Attention Government Contractors, the March 31 Deadline for Submitting the EEO-1 Report is Approaching—Maybe
Note to the Reader—on February 1, the EEOC did, if fact, extend the reporting deadline for the 2018 EEO-1 Report until May 31, 2019. The EEOC will also provide updated submission instructions in the near future. The EEOC’s notice is available here.
If you are a Government prime contractor or subcontractor working under an agreement worth at least $50,000, and you have at least 50 employees (part-time employees included), then March 31, 2019 should mean something to you. March 31 is the day when the EEO-1 Report (SF 100) is due to the Equal Employment Opportunity Commission (“EEOC”), and the U.S. Department of Labor (“DOL”), Office of Federal Contract Compliance Programs (“OFCCP”). At least, that is the day when the EEO-1 Report is supposed to be due, assuming that there is not another Government shutdown, and the previous partial Government shutdown does not cause the EEOC to push back the reporting deadline.
Side note regarding entities not involved in Government contracts—if you are a private employer with 100 or more employees and you are subject to Title VII of the Civil Rights Act of 1964 (as amended), or you are a smaller part of a non-exempt single enterprise with 100 or more employees, then the EEO-1 Report applies to you as well. However, this blog piece addresses reporting for Government contractors and subcontractors.
In any event, if you have been previously unaware of this compliance requirement, it is time to get acquainted. Here are the basics.
What is reported?
The Government wants to know the demographic composition of the contractor workforce. Accordingly, the EEO-1 report requires a contractor/subcontractor to provide quantification of its employees by ethnicity (Pacific Islander, Hispanic, Native American, etc.), male or female, and broken down into nine job categories. The nine job categories for the report are as follows: Executive/Senior Level Managers; Mid-Level Managers; Professionals; Technicians; Sales Workers; Administrative Support; Craft Workers, Operators; Laborers; and Service Workers. Because the demographic composition of a contractor’s workforce is constantly changing, the report typically seeks a snap shot from a payroll period during the last quarter of the calendar year. Instructions for the EEO-1 report are available here.
An EEOC guide that maps specific occupations to the nine job categories is available here.
The report becomes more complex if the contractor/subcontractor operates at multiple physical locations, because the Government requires the reporter to give separate data for each location. Also, you can read the previous blogs, available here and here, which address the possibility that, at some point in the future, the EEO-1 Report may require employers to report pay data.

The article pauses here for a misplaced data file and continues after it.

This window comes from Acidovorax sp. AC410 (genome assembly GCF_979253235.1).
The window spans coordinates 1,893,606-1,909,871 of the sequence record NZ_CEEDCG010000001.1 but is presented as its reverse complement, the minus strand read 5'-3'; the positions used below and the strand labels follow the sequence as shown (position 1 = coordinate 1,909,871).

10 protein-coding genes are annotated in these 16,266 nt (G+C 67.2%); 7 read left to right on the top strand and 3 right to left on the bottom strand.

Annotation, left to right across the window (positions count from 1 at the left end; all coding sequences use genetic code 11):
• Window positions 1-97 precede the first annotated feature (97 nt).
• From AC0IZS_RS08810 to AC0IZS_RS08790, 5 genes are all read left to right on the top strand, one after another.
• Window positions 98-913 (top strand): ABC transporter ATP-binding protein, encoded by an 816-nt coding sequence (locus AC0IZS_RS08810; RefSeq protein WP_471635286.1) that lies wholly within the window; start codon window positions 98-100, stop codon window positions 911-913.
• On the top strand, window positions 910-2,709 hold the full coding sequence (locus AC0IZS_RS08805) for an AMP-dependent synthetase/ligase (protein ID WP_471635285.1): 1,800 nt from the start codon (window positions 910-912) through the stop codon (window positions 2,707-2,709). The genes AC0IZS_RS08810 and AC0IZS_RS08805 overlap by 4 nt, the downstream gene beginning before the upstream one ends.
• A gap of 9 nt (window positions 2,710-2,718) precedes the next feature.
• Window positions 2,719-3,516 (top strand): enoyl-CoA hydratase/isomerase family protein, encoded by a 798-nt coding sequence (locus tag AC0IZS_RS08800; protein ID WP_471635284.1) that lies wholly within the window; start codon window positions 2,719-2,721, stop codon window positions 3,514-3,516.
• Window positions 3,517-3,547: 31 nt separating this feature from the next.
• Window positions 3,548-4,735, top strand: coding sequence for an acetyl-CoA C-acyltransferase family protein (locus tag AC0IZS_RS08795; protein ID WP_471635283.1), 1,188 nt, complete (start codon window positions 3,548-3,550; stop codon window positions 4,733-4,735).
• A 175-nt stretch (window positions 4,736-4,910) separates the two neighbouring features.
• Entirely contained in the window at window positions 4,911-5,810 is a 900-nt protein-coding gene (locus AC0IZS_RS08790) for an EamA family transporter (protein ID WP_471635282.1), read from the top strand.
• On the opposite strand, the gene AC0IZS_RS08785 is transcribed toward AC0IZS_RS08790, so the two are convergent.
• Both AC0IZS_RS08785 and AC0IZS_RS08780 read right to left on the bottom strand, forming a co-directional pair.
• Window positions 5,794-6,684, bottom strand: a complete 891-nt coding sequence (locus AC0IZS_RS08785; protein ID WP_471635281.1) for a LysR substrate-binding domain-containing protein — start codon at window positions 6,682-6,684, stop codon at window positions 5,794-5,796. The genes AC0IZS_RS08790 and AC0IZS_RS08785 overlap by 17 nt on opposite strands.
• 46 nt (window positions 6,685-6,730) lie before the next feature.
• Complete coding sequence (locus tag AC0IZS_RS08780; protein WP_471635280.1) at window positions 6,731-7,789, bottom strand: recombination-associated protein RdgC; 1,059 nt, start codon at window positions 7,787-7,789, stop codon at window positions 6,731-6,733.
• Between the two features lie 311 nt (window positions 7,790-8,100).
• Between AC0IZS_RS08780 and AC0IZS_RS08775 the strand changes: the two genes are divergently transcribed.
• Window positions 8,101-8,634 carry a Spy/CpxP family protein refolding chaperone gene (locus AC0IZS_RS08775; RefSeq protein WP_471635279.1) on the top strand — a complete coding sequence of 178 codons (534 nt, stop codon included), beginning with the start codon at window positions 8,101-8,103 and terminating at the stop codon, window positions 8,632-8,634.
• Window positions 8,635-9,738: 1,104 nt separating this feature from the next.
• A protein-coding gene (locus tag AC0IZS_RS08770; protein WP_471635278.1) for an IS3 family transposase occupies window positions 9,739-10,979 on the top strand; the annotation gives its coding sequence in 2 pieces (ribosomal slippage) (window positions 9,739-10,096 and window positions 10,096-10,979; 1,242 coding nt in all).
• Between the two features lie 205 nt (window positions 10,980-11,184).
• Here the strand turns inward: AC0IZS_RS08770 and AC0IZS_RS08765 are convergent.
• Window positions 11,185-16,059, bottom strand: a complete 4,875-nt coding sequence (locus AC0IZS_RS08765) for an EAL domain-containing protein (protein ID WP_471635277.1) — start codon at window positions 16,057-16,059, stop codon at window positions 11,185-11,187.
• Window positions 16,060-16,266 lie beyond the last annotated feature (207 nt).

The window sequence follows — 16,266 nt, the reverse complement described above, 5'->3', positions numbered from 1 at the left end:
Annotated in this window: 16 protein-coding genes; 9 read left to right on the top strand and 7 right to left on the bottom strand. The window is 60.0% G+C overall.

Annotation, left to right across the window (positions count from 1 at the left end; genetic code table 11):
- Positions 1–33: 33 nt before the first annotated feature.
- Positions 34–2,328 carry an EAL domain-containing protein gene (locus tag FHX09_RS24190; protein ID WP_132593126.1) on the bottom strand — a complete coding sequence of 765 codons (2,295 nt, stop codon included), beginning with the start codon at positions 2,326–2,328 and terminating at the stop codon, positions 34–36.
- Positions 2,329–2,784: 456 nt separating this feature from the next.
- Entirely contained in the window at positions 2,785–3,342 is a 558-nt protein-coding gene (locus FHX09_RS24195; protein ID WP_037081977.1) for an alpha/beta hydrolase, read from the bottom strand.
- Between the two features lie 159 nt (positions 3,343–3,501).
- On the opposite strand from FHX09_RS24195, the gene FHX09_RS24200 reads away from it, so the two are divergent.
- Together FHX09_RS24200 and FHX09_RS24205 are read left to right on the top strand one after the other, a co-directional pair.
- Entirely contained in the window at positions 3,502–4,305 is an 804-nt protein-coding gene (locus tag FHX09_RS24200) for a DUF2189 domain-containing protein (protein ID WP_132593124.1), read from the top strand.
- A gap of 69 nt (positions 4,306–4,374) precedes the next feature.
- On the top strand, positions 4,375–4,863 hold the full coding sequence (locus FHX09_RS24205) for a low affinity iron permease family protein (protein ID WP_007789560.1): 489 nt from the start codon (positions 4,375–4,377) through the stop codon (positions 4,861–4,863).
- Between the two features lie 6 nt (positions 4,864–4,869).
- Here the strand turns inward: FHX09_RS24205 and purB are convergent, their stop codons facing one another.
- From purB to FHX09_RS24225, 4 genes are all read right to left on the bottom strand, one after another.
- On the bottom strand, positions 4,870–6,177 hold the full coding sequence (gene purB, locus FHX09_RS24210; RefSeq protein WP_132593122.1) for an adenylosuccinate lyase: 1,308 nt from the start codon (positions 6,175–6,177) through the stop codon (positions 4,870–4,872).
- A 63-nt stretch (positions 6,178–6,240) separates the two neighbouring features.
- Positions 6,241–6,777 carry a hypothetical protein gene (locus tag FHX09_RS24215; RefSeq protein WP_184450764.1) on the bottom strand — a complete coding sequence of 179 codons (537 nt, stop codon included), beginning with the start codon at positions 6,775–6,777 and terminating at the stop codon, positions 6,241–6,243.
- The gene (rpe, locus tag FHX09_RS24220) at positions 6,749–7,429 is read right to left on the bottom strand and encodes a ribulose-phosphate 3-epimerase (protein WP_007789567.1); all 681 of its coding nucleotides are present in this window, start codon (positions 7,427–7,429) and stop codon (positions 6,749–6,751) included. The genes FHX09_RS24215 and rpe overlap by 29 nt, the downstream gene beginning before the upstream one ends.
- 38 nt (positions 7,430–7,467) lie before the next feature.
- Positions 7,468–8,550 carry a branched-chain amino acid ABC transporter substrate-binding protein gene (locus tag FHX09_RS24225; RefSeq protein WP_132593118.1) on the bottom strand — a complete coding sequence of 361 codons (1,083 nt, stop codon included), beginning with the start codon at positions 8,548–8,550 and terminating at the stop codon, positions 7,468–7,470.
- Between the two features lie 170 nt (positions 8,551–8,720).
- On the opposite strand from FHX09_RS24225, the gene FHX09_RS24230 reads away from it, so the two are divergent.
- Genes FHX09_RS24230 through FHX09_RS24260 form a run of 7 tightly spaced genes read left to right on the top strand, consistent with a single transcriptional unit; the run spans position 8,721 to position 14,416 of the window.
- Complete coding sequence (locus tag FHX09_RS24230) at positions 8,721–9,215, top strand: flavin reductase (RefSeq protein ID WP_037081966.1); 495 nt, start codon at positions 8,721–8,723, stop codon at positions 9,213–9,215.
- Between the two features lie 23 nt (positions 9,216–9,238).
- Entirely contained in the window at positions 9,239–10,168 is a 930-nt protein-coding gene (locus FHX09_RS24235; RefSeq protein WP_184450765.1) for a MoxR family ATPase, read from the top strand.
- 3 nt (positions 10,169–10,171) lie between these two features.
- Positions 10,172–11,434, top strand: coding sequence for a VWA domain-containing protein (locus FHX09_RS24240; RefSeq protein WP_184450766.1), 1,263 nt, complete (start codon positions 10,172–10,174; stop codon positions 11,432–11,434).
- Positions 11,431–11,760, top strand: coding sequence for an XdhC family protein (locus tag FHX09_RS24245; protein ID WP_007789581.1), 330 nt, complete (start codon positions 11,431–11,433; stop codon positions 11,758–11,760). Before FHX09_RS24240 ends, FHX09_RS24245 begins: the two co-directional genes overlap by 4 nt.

Who must report?
The regulation makes clear that the reporting obligation falls upon a “prime contractor or subcontractor [that] (i) is not exempt from the provisions of these regulations (see below); (ii) has 50 or more employees; (iii) is a prime contractor or first tier subcontractor; and (iv) has a contract, subcontract or purchase order amounting to $50,000 or more or serves as a depository of Government funds in any amount, or is a financial institution which is an issuing and paying agent for U.S. savings bonds and savings notes[.]” 41 C.F.R. § 60-1.7(a). The reporting requirement is reinforced by paragraph (b)(8) of the Equal Opportunity FAR Clause (FAR Clause 52.222-26), which is flowed down to applicable subcontractors. The EEOC has the authority to require prime contractors and subcontractors to report under Title VII of the amended Civil Rights Act of 1964. See 42 U.S.C. § 2000e-8(c)-(d).
What are the reporting exemptions?
Per regulation, the report does not apply to “work performed outside the United States by employees who were not recruited within the United States[.]” 41 C.F.R. § 60-1.5(a)(3). In practice, this typically means that the contractor/subcontractor will report data for its activities within the United States, but not outside the United States.
Also, some educational institutions are exempt from reporting. See id. at § 60-1.5(a)(6). Further, the DOL Deputy Assistant Secretary for Federal Contract Compliance can grant an exemption for a facility not involved in contract performance, or if it is in the “national interest[,]” or for national security reasons. See id. at § 60-1.5(b)-(c). Additionally, a contractor/subcontractor can also seek an “undue hardship” exemption from the EEOC. See 29 C.F.R. § 1602.10.